Mar 24, 2019
A fool suffers, thinking,
“I have children! I have wealth!”
One’s self is not even one’s own.
How then are children? How then is wealth?
--Buddha, The Dhammapada, verse 61
Buddha said that all things are like dreams, like illusions, and like a mirage that appears to be water but is not water. While things appear to exist from their own side, independent of our mind’s perception, independent of the label we give them, and fixed, nothing exists in that way. Our self, our children, our wealth exist as mere name, mere label, and are impermanent. Being impermanent, eventually they change; our children grow up, our wealth changes, and our body changes. If we are attached to the way things used to be, we will suffer. If we understand that the end of rising is falling, the end of fame is obscurity, the end of meeting is parting and the end of birth is death, we can be a little more relaxed when things change. The wisdom of impermanence encourages us to accept things as they are and to enjoy the present moment. This story from Buddha’s life that illustrates this idea:
Buddha and a group of monks, his followers, were eating lunch together when a farmer, very upset, ran up and asked, “Monks, have you seen my cows? The Buddha asked him, ‘What happened?” and the man said, “Monks, this morning all twelve of my cows ran away. And this year my whole crop was eaten by insects! I don’t think I can survive so much misfortune, I want to kill myself.”” The Buddha said, “Sir, we have not seen your cows. Perhaps they have gone in the other direction.” After the farmer went off in that direction, the Buddha turned to the monks and said, “Dear friends, do you know why you are the happiest people on Earth? You have no cows; you have no crops.” We think our ‘cows’ are essential for our happiness. In fact, they may be the obstacles that prevent us from being happy is we are overly attached to them, because all things are impermanent and eventually we are parted from them. Release your cows, knowing they are impermanent, and become a free and easy person. Release your cows and you can be truly happy.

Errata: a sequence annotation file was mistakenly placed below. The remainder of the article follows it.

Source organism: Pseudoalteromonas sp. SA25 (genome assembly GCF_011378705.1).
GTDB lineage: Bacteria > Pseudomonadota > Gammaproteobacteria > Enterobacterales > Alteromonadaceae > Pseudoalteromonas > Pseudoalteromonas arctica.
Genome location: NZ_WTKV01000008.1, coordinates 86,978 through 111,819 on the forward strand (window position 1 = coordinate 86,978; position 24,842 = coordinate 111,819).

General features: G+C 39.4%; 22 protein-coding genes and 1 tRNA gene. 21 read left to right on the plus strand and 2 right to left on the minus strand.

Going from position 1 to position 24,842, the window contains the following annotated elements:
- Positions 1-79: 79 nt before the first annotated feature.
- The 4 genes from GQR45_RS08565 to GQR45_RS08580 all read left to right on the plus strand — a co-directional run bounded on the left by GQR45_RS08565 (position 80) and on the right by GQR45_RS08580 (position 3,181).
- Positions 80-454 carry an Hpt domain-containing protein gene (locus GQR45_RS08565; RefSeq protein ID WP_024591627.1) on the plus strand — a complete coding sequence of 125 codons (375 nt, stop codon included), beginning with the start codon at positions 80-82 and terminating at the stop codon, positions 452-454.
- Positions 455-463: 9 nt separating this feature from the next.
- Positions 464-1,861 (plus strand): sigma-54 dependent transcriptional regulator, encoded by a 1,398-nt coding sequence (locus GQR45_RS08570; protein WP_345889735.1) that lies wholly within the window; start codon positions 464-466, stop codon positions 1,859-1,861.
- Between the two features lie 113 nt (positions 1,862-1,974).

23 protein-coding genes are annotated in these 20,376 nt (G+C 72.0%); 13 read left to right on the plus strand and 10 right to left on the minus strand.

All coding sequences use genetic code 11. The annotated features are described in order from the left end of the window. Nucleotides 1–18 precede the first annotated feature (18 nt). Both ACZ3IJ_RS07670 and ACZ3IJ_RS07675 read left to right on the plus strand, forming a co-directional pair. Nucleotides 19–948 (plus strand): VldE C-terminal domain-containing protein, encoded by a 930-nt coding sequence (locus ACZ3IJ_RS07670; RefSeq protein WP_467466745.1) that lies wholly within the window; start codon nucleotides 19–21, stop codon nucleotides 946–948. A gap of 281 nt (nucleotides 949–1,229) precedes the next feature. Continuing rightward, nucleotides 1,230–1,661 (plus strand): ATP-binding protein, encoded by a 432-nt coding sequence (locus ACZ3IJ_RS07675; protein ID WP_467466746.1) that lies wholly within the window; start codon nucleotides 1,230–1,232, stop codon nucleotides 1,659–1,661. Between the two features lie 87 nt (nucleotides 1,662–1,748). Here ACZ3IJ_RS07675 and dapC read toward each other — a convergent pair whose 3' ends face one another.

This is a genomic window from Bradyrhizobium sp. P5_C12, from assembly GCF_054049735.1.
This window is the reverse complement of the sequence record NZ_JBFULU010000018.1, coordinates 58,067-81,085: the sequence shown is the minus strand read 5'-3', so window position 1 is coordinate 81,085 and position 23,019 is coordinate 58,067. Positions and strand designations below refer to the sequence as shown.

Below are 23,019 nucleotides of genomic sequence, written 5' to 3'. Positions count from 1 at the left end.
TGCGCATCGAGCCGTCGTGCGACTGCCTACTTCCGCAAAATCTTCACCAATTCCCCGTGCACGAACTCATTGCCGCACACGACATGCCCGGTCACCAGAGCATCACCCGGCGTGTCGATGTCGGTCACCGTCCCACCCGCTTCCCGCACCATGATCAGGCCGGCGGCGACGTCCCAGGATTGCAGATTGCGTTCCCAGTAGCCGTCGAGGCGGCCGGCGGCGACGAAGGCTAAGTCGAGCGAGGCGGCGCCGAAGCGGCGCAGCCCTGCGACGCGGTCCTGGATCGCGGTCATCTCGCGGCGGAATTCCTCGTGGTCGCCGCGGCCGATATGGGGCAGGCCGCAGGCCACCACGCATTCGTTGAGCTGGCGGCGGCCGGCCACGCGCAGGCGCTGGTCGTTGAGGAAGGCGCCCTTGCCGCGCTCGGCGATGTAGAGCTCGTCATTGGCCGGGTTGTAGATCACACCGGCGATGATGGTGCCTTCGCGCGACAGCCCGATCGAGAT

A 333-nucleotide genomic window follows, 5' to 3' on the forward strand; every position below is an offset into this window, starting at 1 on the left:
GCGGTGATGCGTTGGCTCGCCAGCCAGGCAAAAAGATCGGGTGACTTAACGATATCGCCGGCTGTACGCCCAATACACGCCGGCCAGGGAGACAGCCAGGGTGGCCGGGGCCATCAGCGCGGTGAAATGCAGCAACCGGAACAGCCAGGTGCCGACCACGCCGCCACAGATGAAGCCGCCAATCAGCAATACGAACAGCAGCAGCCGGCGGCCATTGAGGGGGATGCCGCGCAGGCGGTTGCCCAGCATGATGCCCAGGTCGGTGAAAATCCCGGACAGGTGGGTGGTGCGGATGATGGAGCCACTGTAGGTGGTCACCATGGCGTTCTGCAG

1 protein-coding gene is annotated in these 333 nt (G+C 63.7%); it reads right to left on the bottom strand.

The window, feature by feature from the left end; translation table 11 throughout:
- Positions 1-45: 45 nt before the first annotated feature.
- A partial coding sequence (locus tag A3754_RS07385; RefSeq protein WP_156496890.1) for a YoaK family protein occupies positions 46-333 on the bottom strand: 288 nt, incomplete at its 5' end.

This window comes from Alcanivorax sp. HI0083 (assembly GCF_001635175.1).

The Dhammapada, by Buddha. Translated by Gil Fronsdale. Shambala, Boston and London, 2011, pp. 16
Great Treatise on the Stages of the Path to Enlightenment, by Je Tsongkhapa, Volume 1. Pagesare 167, 184. Translated by the Lamrim Chenmo Translation Committee. Joshua Cutler, Editor-in-Chief, and Guy Newlan, Editor
Great Treatise on the Stages of the Path to Enlightenment, by Je Tsongkhapa, Volume 3. Page 1263. Translated by the Lamrim Chenmo Translation Committee. Joshua Cutler, Editor-in-Chief, and Guy Newlan, Editor